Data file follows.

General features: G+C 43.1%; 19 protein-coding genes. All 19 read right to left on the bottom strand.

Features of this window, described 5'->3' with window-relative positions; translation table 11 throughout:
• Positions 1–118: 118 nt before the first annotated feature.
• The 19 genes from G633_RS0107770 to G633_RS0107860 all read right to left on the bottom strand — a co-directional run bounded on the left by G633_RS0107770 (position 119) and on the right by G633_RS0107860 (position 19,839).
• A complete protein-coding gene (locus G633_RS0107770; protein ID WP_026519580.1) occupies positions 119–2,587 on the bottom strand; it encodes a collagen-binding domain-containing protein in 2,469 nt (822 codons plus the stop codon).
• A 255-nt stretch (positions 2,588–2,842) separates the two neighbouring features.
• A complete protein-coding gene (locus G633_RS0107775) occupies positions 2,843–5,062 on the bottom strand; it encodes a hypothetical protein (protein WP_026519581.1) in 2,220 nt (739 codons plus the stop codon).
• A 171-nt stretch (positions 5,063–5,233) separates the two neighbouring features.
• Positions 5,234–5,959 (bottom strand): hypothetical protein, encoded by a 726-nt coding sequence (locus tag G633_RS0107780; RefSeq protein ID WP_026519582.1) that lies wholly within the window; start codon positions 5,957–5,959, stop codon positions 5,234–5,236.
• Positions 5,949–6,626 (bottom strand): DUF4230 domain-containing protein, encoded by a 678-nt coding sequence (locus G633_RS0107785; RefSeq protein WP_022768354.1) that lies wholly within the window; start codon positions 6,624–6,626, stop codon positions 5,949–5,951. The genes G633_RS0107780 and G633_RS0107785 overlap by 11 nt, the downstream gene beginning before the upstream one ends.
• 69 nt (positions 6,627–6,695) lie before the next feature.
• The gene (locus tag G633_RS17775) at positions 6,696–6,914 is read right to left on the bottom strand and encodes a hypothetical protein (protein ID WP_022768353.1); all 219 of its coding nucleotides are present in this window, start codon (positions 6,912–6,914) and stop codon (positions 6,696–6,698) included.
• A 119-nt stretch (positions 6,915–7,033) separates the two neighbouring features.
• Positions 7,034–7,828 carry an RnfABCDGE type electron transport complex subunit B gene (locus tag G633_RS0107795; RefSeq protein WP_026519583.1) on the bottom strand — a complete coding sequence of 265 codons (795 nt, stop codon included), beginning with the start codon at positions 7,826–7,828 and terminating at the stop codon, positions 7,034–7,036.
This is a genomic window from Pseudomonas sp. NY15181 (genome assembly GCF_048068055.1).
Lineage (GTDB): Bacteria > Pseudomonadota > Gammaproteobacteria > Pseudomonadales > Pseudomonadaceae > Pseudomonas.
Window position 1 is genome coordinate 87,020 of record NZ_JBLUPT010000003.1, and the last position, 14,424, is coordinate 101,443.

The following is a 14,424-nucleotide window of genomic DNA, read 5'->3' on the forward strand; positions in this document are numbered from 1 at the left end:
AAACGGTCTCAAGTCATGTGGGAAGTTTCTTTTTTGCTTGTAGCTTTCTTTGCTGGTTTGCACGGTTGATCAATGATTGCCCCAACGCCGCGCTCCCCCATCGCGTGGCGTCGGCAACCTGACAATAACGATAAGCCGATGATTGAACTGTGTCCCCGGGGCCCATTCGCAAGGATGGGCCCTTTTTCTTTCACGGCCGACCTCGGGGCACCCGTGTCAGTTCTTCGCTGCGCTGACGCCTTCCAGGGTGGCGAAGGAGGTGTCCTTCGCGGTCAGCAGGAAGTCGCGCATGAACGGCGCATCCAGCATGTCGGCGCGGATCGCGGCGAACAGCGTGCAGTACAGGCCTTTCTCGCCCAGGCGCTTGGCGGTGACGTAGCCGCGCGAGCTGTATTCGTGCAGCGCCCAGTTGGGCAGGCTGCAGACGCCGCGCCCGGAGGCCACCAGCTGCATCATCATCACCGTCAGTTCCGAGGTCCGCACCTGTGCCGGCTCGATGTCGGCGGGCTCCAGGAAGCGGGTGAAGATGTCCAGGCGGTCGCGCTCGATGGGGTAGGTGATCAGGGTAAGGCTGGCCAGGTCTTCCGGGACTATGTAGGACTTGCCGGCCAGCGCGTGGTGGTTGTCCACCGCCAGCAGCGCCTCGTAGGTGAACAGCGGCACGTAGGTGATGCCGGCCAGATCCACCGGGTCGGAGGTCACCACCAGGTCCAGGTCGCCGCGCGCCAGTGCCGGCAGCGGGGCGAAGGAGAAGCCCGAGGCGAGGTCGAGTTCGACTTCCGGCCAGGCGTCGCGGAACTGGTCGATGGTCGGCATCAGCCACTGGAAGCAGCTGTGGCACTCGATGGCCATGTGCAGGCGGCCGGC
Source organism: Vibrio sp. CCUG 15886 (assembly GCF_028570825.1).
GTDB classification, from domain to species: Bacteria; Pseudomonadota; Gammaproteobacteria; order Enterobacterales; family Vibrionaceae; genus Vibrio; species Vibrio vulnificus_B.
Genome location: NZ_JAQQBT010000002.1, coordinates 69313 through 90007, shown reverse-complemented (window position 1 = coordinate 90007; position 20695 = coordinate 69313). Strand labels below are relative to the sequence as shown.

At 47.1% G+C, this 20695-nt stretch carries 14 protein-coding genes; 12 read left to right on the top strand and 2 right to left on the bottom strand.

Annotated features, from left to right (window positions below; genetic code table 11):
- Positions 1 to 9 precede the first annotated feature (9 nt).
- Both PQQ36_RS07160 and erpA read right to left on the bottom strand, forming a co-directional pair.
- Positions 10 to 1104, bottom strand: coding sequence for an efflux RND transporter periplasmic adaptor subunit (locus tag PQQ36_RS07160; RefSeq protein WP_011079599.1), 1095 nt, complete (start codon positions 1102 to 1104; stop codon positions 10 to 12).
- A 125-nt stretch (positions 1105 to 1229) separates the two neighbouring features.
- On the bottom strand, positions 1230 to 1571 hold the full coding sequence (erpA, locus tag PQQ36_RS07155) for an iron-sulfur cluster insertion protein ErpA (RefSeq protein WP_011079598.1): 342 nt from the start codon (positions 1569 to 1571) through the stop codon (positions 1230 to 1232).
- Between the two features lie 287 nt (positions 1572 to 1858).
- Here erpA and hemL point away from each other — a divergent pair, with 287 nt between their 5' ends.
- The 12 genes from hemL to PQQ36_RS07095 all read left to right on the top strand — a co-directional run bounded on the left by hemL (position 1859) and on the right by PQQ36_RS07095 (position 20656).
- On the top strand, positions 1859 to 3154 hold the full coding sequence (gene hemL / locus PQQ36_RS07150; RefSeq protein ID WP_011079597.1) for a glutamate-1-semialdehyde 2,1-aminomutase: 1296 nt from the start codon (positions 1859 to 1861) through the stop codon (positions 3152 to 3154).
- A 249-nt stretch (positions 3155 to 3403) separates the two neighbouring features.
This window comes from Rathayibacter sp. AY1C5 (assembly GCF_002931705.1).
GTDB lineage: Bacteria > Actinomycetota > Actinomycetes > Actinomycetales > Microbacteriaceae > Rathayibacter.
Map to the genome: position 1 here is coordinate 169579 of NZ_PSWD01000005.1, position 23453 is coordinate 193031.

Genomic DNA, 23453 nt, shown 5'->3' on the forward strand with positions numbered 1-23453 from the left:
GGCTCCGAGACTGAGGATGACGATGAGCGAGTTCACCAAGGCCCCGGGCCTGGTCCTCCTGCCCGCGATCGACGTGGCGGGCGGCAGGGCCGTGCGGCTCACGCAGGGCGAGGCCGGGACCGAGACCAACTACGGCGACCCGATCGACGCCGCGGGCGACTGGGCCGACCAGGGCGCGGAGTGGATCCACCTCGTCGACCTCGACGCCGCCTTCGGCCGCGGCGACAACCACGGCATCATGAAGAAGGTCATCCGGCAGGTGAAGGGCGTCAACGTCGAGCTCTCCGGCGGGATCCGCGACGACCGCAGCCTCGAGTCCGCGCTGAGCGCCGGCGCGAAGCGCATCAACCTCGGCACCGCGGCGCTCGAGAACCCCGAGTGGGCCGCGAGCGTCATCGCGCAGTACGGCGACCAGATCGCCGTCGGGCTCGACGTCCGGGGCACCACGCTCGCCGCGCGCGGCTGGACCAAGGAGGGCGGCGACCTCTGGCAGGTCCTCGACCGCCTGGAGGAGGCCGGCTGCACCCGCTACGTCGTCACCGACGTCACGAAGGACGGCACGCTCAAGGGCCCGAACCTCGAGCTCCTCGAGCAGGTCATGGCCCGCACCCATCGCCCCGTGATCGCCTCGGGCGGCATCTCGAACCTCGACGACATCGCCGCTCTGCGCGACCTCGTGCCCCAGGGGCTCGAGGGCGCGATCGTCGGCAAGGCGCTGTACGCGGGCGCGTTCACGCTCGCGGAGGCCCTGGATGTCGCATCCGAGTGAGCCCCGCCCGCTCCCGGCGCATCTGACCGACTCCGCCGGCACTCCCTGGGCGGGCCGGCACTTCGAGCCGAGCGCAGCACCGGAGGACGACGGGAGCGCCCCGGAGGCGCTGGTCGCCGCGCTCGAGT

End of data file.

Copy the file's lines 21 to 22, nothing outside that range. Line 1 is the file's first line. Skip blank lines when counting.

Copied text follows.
GTDB classification, from domain to species: Bacteria; Pseudomonadota; Gammaproteobacteria; order Enterobacterales; family Vibrionaceae; genus Vibrio; species Vibrio vulnificus_B.
Genome location: NZ_JAQQBT010000002.1, coordinates 69313 through 90007, shown reverse-complemented (window position 1 = coordinate 90007; position 20695 = coordinate 69313). Strand labels below are relative to the sequence as shown.